I answered a question for David Kite on his first ever City game recently. He has asked if I could list the City team who lost 0-3 to Burnley on 28 December 1946. The team was: Alf Wood, Charlie Elliott, Lol Coen, Jack Snape, George Mason, Harry Barratt, Norman Smith, Fred Bett, George Lowrie, Peter Murphy, Emilio Aldecoa. The attendance was 26,944, the second highest of the season.

Monday, 19 October 2009

Jim's Column 17.10.09

I’ve had a glut of emails in the last week or so and I will try and deal with most of the queries over the next few weeks.

Ken Foster of Coventry wanted to know what happened to Gary Collier, a centre-half signed by Gordon Milne in the late 1970s. Collier was the first British player to move clubs through the freedom of contract in 1979 and cost City £325,000. The big centre-half was expected to take over from Jim Holton but after a disastrous defeat at Stoke on his debut Collier was dropped in favour of Gary Gillespie and played only one more game (a 0-4 defeat at Liverpool). His move followed a long career as a dependable stopper at Ashton Gate, which ended with a fall-out with manager Alan Dicks. Seven months after arriving at Coventry the club somehow made a profit on him as he moved to US club Portland Timbers for £365,000. In two seasons Collier played over 80 games for the Timbers before joining San Diego Sockers. He has remained in the United States and was coach of San Diego Surf for 14 years.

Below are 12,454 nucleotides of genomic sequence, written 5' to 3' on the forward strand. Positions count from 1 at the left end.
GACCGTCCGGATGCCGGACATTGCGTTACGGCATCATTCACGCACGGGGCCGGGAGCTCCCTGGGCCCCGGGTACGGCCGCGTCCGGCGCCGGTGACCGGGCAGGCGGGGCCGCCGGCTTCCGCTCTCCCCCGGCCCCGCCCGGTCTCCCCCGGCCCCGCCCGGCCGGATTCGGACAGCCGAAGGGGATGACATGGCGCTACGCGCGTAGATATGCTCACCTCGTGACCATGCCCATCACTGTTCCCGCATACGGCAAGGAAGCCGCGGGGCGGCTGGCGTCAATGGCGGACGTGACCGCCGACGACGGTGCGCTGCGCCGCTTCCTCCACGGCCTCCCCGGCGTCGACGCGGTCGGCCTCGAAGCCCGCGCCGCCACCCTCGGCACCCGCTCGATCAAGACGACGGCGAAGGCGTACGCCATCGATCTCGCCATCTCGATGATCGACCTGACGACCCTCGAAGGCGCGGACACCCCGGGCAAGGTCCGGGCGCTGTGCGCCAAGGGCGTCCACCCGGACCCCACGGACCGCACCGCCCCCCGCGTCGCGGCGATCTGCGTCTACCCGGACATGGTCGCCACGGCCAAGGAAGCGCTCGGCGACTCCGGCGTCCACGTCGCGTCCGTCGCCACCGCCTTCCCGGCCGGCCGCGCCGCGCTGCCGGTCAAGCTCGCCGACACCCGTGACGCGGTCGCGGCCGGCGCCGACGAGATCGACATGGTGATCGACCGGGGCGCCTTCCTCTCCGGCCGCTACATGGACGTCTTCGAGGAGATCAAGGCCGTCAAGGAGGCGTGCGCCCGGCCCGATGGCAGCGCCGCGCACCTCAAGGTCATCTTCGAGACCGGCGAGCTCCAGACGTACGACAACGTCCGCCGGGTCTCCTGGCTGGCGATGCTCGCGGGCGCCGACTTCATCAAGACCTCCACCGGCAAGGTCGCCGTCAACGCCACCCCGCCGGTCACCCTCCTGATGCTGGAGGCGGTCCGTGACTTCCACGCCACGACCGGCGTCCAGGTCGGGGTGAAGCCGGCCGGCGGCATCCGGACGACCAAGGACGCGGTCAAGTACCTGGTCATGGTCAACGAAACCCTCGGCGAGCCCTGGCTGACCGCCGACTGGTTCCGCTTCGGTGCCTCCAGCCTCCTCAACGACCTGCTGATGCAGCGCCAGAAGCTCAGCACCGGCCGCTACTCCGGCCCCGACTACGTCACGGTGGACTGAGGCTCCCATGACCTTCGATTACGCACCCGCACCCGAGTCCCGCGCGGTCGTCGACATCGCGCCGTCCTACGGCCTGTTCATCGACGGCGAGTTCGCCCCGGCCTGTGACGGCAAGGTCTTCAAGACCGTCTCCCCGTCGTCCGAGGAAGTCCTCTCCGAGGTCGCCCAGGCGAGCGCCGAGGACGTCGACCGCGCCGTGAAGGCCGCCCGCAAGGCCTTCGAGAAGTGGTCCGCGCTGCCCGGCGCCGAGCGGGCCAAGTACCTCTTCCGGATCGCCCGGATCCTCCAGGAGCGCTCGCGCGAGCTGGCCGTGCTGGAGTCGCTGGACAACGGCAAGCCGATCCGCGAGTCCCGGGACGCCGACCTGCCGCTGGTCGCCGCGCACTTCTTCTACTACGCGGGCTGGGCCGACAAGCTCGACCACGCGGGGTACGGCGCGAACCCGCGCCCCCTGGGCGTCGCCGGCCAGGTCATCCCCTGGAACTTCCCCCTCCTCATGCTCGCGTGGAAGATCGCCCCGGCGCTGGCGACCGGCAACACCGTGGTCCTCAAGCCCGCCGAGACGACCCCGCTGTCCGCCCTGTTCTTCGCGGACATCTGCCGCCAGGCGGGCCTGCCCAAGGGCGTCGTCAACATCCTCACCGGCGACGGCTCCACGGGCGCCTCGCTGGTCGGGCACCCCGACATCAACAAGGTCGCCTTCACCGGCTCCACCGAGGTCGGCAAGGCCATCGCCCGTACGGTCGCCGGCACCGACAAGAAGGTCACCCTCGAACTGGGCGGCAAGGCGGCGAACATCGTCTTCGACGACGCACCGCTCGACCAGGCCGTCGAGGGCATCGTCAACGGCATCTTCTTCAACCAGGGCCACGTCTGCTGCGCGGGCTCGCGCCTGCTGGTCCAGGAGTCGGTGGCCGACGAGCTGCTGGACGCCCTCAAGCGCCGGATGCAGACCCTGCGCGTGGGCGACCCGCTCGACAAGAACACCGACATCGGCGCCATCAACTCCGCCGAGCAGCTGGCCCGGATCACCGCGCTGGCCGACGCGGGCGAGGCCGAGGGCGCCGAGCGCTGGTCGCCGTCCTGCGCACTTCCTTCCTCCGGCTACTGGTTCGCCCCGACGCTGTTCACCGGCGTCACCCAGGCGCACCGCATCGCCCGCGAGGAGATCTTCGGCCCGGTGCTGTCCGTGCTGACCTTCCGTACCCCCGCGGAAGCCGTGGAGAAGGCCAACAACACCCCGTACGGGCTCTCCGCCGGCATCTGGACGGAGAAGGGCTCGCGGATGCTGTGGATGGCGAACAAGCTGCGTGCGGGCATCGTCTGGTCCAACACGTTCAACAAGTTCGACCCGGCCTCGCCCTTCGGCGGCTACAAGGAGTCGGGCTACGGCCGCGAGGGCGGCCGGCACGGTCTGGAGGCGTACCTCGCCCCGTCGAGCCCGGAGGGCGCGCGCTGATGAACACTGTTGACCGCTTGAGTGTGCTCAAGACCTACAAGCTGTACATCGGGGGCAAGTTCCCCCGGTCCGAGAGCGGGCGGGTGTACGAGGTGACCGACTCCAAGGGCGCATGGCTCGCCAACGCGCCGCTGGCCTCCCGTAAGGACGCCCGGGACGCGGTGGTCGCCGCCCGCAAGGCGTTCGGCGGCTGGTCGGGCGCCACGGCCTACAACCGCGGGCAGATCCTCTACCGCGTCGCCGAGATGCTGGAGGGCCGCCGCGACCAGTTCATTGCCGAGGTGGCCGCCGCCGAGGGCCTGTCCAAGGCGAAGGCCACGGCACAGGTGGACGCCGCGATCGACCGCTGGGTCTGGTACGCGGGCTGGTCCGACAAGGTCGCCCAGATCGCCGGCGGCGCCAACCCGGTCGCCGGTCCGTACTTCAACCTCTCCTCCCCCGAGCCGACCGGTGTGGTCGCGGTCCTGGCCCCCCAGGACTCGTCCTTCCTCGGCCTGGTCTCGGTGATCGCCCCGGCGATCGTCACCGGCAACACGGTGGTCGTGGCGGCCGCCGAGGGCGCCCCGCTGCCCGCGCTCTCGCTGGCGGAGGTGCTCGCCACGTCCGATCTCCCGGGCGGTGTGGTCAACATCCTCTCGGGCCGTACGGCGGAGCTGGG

With Sven Goran Eriksson’s arrival at Notts County, Ken also wanted more information about County’s stay in the old First Division in the 1980s. He thought that they had been in the top flight for one season and had thumped City 5-1 at Highfield Road. You are half right Ken but amazingly County spent four seasons in the top flight between 1981 and 1985 under the stewardship of the wily manager Jimmy Sirrell. In that first season City did succumb to a 5-1 home defeat with goals from Goodwin, Harkouk, Mair, Christie and John Chiedozie. Chiedozie, a Nigerian winger, was probably the most well known of the scorers, and went on to play for Spurs. County’s defensive stars that night were Brian Kilcline, who later moved to Coventry and captained the Sky Blues to victory at Wembley in 1987, and goalkeeper Raddy Avramovic, another player later signed by Bobby Gould but jettisoned by the same manager months later in disgraceful circumstances.